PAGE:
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Lewes, Delaware
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October 17, 1997     Cape Gazette
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October 17, 1997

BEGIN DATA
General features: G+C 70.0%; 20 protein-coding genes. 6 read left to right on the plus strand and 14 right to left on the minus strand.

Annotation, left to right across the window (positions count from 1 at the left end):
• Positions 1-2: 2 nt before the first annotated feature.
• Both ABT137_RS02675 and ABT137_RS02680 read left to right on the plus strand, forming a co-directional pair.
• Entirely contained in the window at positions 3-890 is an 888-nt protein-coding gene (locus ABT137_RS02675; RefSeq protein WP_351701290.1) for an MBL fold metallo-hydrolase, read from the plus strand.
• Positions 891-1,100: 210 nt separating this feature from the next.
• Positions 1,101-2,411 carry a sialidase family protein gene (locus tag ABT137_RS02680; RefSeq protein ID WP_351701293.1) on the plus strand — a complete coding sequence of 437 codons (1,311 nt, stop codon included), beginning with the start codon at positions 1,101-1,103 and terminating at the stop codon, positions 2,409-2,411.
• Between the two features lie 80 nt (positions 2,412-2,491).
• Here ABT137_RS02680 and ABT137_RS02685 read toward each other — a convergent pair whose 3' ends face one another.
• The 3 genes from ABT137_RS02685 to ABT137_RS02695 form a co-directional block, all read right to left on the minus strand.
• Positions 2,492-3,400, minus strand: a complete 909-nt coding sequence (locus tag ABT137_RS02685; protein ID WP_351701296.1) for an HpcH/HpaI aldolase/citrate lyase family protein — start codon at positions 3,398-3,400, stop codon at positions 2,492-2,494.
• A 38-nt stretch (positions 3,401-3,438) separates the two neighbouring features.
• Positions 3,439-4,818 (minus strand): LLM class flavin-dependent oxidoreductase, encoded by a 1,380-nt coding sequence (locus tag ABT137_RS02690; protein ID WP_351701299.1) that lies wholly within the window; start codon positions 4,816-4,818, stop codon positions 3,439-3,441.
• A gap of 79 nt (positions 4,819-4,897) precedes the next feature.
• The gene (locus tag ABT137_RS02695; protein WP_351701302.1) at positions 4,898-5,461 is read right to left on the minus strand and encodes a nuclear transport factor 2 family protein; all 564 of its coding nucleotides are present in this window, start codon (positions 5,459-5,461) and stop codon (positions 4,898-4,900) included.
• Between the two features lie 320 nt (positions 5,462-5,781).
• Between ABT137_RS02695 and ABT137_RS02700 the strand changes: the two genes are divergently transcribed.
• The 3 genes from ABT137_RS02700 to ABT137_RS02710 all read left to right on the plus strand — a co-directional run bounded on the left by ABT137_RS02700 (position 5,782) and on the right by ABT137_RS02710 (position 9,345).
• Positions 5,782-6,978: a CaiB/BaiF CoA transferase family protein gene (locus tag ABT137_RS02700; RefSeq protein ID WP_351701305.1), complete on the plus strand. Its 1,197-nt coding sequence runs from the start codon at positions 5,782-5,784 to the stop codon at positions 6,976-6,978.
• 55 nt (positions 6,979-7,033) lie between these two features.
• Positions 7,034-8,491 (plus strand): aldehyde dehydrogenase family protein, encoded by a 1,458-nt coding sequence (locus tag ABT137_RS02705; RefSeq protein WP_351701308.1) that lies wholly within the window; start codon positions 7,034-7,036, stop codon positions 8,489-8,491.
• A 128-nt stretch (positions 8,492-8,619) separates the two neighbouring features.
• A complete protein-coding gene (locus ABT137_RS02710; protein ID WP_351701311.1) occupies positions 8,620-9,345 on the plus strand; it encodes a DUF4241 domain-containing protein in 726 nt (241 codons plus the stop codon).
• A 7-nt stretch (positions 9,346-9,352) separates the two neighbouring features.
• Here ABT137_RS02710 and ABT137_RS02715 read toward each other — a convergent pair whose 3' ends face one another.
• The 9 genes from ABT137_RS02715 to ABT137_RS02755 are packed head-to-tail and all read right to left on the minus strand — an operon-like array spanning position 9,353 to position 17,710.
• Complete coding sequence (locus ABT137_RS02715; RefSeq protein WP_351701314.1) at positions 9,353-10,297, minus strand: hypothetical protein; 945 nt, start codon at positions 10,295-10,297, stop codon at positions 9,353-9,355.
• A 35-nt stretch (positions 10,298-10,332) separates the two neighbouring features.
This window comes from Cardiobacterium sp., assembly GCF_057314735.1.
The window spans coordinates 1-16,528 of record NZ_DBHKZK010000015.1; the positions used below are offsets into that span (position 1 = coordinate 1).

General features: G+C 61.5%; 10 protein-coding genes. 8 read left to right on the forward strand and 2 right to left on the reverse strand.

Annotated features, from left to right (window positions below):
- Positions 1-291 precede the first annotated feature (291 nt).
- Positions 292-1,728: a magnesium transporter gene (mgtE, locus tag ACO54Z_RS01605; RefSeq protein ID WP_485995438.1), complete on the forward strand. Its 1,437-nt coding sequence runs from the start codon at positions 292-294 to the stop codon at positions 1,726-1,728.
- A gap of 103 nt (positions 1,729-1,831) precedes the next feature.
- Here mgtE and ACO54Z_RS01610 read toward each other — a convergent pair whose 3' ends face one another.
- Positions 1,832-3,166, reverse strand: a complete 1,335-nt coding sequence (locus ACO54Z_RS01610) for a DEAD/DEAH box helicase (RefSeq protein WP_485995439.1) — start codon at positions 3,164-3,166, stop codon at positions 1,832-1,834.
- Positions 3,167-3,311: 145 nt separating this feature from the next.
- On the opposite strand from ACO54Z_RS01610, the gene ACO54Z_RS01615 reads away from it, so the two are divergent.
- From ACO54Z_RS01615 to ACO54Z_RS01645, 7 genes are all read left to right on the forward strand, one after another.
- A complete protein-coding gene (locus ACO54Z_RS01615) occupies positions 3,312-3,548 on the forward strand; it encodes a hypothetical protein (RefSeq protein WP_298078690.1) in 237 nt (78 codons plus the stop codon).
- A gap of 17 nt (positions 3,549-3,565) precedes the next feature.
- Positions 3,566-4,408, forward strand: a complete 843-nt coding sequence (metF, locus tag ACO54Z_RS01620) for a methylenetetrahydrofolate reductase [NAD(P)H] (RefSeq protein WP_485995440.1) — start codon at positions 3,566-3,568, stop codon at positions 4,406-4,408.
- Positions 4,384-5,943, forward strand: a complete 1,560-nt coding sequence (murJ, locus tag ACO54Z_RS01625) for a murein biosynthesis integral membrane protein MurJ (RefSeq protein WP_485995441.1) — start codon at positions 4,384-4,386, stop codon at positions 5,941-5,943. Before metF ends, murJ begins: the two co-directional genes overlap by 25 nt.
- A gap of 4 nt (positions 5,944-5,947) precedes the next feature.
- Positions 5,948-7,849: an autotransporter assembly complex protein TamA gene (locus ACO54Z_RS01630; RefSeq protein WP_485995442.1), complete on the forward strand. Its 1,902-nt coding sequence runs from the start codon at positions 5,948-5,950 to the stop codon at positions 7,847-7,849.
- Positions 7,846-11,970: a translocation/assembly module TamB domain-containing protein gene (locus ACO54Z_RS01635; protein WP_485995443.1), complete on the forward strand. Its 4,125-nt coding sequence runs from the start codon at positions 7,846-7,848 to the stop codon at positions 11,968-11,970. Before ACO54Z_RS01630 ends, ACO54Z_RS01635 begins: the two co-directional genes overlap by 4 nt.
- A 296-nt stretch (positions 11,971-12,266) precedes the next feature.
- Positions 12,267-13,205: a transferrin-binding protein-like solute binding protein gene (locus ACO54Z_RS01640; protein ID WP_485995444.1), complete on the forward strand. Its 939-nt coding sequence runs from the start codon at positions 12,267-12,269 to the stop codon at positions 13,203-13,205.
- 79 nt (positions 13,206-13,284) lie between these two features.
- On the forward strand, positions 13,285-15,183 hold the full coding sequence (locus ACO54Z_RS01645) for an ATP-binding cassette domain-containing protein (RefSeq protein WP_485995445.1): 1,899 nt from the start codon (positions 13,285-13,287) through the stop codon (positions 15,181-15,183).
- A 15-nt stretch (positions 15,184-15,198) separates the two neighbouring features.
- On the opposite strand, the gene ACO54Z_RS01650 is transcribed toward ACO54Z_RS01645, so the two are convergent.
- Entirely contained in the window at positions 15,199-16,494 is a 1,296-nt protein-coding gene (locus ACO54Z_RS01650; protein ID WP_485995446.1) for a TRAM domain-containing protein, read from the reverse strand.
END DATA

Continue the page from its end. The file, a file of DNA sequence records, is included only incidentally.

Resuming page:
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8 - CAPE GAZETTE, Friday, October 17- October 23, 1997 Le ters Continued from page 6 ments, etc., are coming over the same number as emergency calls. Separate numbers exist for gener- al information, employment, home energy tips, and the like - but none for emergencies. ii have spoken to representatives of Delmarva and the State Utility Commission. All parties agree that this situation should not exist, but no one gave me any idea when or if it will be corrected. Meanwhile, it is only a matter of time before a death or serious injury occurs because Delmarva Power does not have a separate, dedicated number for emergen- cies. Ronald G. Paterson Rehoboth Beach Editor's Note: Jay Mason, man- ager of corporate relations for Delmarva Power, offers the fol- lowing response. "Delmarva Power's customer service and emergency service telephone number (1-800-375-7117) is available 24 hours a day, seven days a week. When our phone lines are receiving very heavy customer call volumes, typically during thunderstorms, many cus- tomers speak to our service repre- sentatives to report power out- age& other customers use our au- tomated reporting system to record service emergencies, and unfortunately, some customers will receive a busy signal. If a service emergency is, or becomes, life threatening, the situation should be reported using the 911 emergency number, which has a hot line connection to our dis- patch service." More thoughts on smaller class size The following letter was sent to Suellen Skeen, superintendent of the Cape Henlopen school district, and Sue Shupard, president of the Cape Henlopen board of educa- tion, with a copy submitted to the Cape Gazette for publication: As parents we will always sup- port smaller class sizes and a smaller teacher to student ratio. We thank the Cape Henlopen school district hoard of education and the administration for listen- ing to our concerns about class size and what is best in the interest of our children. While we applaud the hoard of education's desire to create I0 new teaching positions from local funds, we still wonder if the hoard and administration missed the message that we, as parents, were trying to present at the board meeting on Sept. 9, 1997. Yes, we are concerned about class size, but our first concern is the "uprooting" of the children in second grade, the graduating class of 2008, for a second time in two years. Approximately one-half of these students were subjected to a teacher change in kindergarten when Mrs. Nelson went on med- ical leave in February of that year. Last year as first graders, they were again subjected to a change through the creation of a fifth first-grade class because of the units generated as of Sept. 30, 1996. Now, in the second grade, the numbers again show the need for a fifth second-grade class. The facts that were presented by the parents at the meeting on Sept. 11, 1997, show that the need for a fifth second-grade class existed in August, before the school year started. If the records from last year are checked, you will find that the fifth class came to exist the first week of October. This year, we are already in the first full week of October and the fifth teacher has not yet been hired. This is allow- ing the students and teachers to become more settled in their envi- ronments each day. What criteria will be considered for a fifth teacher to fill this posi- tion? Will this person be an expe- rienced teacher or a "rookie" with little or no experience. In order to made the smoothest transition, an experienced professional is the likely choice. One who can step in during the second-to-third month of the school year and continue with the pace that is already set. The classified ad that appeared in the Cape Gazette stated "Teaching Vacancies, Full Time, 1997-98 School Year Only." Will an expe- rienced teacher apply for a posi- tion that is for one year only, knowing that almost two months of the school year have passed? In the Oct. 8, 1997, edition of the Delaware Coast Press, there is an article by Jessica Norris titled, "New teachers sought with funds." Dr. Skeen is quoted as saying, "I don't like moving any- one. But the benefit of having smaller class sizes outweighs the movement." We all agree that smaller is bet- ter. But is it better at this point for the second graders, who, as I state again, have been down this road two years in a row and some of the students three years in a row. Will the class of 2008 begin each new school year with the fear of being transferred to an additional class? How will they develop a sense of belonging when this situation has presented itself to them "for the first three years of their public school life? At this point, many of the par- ents would like to see the children remain where they are have the district hire paraprofessionals to assist the teachers for the remain- der of the school year. Maybe this will prevent a setback in the learn- ing, teaching process for both the students and the teachers. It would eliminate the need to start all over again. It appears that the graduating class of 2008 is a "balloon" class that will require a fifth teacher each year. It is imperative that this situation is looked at and consid- ered well in advance of the school year in September. If not, these children may be faced with this problem all through school. Parents of the Rehoboth Ele- mentary School students received a letter from the principal, Mrs. Selby, explaining the procedure to reduce the class sizes. Inasmuch as the parents this year can "vol- unteer" to have their child move to a new class, I feel that this will not solve the problems ahead. What about those parents who are strongly against the moving of their child; will their feelings be considered? As parents, teachers and admin- istrators, we all have the best in- terest of the children in mind and we strive for that goal. Perhaps now is the time to start a campaign to change the procedure for deter- mining the number of "units" a school "generates." Let's not wait until Sept. 30. Let us participate in House Bill 141 and have the cut- off date be March 31 or let the Cape Henlopen school district create a policy as suggested by the Rehoboth PTO to use the figures as of Aug. 1 as the determining factor for the number of"units" generated. Please, consider the suggestion to hire paraprofessionals for the remainder of the school year 1997-98, and use the remainder of the year to devise a plan of attack for the school year 1998-99. The Board of Education has voted to use local funds to hire new teach- ers as opposed to using only state funds because they do see the need for smaller classes. This is a start in the right direction. Let's keep the lines of commu- nication open between the admin- istration, teachers, parents and children - we are all striving for the same ultimate goal, the best education for our children. Pamela G. Beckman Rehoboth Beach Look at managed care consumer protection act So, you and your family now find yourselves covered by a man- aged care health plan. Maybe you haven't had any problems yet, but- you've certainly heard about those who have. Any of these situations sound familiar? a friend who cannot find a qualified primary care physician who is still taking new patients; a sick or injured relative whose claim for an emergency room visit is denied; a loved one who isn't getting the whole story about available treatment options; a fellow worker who can't get referred to a specialist; an early retiree who wonders ff there are financial incentives of- feted to providers tolimit care; a young family whose needed prescriptions aren't covered by the plan; a confused neighbor who is in- timidated by a plan grievance pro- cedure that its time-consuming and hard to understand; an acquaintance who is suspi- cious that care decisions are being made by the clerks and not the ap- propriate medical personnel; or a colleague who is being de- nied medical care because it is claimed to be experimental. Familiar? Want to avoid finding yourself in one of these situa- tions? Then you want to take a look at the Managed Care Con- sumer Protection Act (H.B. 295). This legislative initiative is de- signed to help Delawareans assert their position in today's rough and tumble managed-care market- place. I urge you to call your state representative to request a copy of this bill. H.B. 295 will be taken up when our legislature reconvenes. Be prepared. Call now. Lloyd Mills, III Lewes American Legion thanks Home of the Brave The American Legion Auxii- iary, Unit 17, and the American Legion Post 17, Lewes, would like to thank the Home of the Brave for being their guests at the Chicken and Dumpling Benefit Dinner held in their honor on Sept. 21. The Home of the Brave received all the proceeds from the dinner, a cash donation and many, many items from their "wish list," This list helps to subsidize the overwhelming funds needed to keep this wonderful organization going on a daily basis. The Home of the Brave wish list: cleaning supplies, toilet pa- per, coffee and creamer, sugar, spices, light bulbs, stamps and en- velopes, office supplies, pillows and sheets, pots and pans, pre- paid phone cards, gift certificates for clothing and food, tissues, laundry powder, small appliances, canned goods, personal items and cash donations. If anyone wishes to donate items from this list, or furniture in good condition, to the Home of the Brave, they may call the American Legion Auxiliary, Betty Dunn, president at 645-9258, or the American Legion Post Home at 645-9965, and someone will be glad to come and pick up your do- nation. American Legion Auxiliary, Unit 17 Lewes Where's our mascot? Our newspaper has just learned that the rumors of a possible mas- cot-napping in our area may be true. James Knepp and Steve Young, members of the Aludium Q-36 Pumpkin Modulator Team, admitted that their mascot, Mar- vin, has been missing since the Morton Ptmkin' Chunkin' Con- test. Local police have been busily checking out all leads. They also contacted the FBI for their assis- tance, ince Marvin is from outer space. The Aludium Q-36 Pumpkin Modulator was built in Mary and Bey Litwiiler's shop in Hopedale, Ill. by team members Rod Litwiller and Chuck Heerde, both of Hopedale; Matt Parker and Steve Young, both of Morton; and James Knepp of Groveland. Marvin the Martian became the team mascot after first appearing at the home of Matt and Michelle Parker. He was very upset because he thought the team had been fir- ing pumpkins at him. After learn- ing that they were not aiming for him, and that this was all for fun, he agreed to join the Q-36 team as their mascot, if they would agree to fire him home when he decided to go back. The Parkers, along with Matt's parents, Bonnie and Pat Parker, were too distraught to comment to reporters. Chuck Heerde said he and his parents Tom and Karen have been swamped with phone calls from area people offering to help. He says they have been organizing search parties and passing out posters. The Heerdes had been planning on taking brownies to the Delaware competition in No- vember to share with all of the : nice Delaware competitors who had traveled to the Morton Con- test, but they are now afraid that unless the mascot is found soon, they will not have time to bake them. Rod Litwiller says the Q-36 team is still planning on attending the Delaware competition on Nov. 1-2, but they are concerned be- cause it will be very hard to con- centrate if their mascot is still missing. Authorities assured us they are doing all they can to locate Mar- vin as soon as possible. They would not deny rumors of possi- ble sightings of Marvin at Lewes and Dover, Del. Karen Heerde Armington, Ill. Thanks for support The Lewes Public Library wish- es to thank Kids' Ketch for the do- nation of 100 toys as prizes for the Summer Reading Program. Also, the annual contribution of free pizza slice coupons and five T- shirts from Grotto Pizza, Inc. is a highlight of our "Congratulations Celebration." A new sponsor, 2nd Street Popcorn & Candies, donat- ed over 300 "gold coin" choco- lates to the cause! Our sponsors foster community spirit, self-esteem and a lifelong love of reading by acknowledging the efforts of the children of Lewes in this way. Thank you again, folks. Kathy Graybeal Children's Librarian Thanks to Derrickson from art league We would like to express our gratitude to Mr. Bob Derrickson for allowing the Reh0both Art League and Burton Village to dis- play a painted mural that the chil dren of Burton Village worked on this summer. Mr. Derrickson was generous enough to offer us space to dis- play the piece in Mariner's Square, where many people were able to walk by and view the Com- pleted mural. Mr. Derrickson's support of the arts in Rehoboth is greatly appreciated. Trudy Andrescavage HousingManager Burton Village Shontelle Schmidt Education and Outreach Coordinator Rehoboth Art League